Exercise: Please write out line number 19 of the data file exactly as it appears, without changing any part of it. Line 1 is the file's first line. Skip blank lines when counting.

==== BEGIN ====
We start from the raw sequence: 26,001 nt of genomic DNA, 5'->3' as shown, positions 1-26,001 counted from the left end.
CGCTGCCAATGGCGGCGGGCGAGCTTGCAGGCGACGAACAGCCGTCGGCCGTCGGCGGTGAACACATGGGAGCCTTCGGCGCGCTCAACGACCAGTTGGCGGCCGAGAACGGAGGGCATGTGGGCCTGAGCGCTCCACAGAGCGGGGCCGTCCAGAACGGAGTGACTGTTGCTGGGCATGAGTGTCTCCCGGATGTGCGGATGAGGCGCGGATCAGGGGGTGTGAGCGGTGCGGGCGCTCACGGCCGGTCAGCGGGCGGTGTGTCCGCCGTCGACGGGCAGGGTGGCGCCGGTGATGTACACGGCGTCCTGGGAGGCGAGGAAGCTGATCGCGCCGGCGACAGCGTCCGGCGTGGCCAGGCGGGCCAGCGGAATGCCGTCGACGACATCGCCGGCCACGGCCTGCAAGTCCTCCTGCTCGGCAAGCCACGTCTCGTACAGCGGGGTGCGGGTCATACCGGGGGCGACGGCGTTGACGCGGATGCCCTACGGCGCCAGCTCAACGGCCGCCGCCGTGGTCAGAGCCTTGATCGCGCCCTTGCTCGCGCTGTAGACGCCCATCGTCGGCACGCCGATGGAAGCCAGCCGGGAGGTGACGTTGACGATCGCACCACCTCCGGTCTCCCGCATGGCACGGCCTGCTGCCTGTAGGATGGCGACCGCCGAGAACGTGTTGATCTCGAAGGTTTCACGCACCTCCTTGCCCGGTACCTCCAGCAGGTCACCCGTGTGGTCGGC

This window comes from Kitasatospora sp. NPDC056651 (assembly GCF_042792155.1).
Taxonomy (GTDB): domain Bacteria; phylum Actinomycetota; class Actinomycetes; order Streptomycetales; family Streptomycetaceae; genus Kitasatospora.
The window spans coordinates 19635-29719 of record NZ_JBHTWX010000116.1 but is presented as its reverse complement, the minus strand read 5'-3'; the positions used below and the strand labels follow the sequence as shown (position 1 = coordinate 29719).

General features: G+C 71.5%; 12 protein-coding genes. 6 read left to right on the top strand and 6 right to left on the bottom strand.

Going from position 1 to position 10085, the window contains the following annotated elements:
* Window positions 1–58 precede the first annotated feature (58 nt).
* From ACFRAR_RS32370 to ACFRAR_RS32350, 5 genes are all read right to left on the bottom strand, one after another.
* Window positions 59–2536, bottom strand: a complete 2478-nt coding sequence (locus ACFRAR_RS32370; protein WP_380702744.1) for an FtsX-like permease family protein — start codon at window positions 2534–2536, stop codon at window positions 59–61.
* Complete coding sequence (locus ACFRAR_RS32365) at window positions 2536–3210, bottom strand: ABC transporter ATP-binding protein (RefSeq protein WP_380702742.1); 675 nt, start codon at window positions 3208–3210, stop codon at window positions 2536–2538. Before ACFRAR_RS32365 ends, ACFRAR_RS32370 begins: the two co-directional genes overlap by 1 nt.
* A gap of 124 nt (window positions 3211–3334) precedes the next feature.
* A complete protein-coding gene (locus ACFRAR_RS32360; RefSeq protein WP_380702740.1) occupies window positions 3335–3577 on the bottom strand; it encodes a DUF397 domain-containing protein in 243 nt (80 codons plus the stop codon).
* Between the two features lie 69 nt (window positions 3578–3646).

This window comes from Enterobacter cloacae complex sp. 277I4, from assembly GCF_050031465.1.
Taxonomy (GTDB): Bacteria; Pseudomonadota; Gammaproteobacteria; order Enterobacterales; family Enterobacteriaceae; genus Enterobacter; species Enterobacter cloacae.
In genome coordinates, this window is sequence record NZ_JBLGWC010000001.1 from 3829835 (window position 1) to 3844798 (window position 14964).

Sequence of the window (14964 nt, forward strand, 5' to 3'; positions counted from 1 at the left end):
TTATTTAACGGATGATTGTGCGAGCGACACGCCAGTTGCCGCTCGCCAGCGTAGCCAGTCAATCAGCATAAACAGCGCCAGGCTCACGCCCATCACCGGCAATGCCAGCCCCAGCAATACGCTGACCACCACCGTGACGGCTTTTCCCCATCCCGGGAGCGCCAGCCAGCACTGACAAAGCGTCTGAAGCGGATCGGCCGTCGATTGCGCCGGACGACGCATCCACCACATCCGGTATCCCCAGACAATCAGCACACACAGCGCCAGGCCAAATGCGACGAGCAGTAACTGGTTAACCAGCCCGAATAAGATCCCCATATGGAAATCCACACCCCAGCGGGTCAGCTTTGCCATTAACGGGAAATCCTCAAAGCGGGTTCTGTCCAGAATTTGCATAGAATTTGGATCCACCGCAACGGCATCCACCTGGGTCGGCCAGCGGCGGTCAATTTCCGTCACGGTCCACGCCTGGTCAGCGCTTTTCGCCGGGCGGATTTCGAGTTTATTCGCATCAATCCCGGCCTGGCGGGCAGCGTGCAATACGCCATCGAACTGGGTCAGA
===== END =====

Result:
TTATTTAACGGATGATTGTGCGAGCGACACGCCAGTTGCCGCTCGCCAGCGTAGCCAGTCAATCAGCATAAACAGCGCCAGGCTCACGCCCATCACCGGCAATGCCAGCCCCAGCAATACGCTGACCACCACCGTGACGGCTTTTCCCCATCCCGGGAGCGCCAGCCAGCACTGACAAAGCGTCTGAAGCGGATCGGCCGTCGATTGCGCCGGACGACGCATCCACCACATCCGGTATCCCCAGACAATCAGCACACACAGCGCCAGGCCAAATGCGACGAGCAGTAACTGGTTAACCAGCCCGAATAAGATCCCCATATGGAAATCCACACCCCAGCGGGTCAGCTTTGCCATTAACGGGAAATCCTCAAAGCGGGTTCTGTCCAGAATTTGCATAGAATTTGGATCCACCGCAACGGCATCCACCTGGGTCGGCCAGCGGCGGTCAATTTCCGTCACGGTCCACGCCTGGTCAGCGCTTTTCGCCGGGCGGATTTCGAGTTTATTCGCATCAATCCCGGCCTGGCGGGCAGCGTGCAATACGCCATCGAACTGGGTCAGA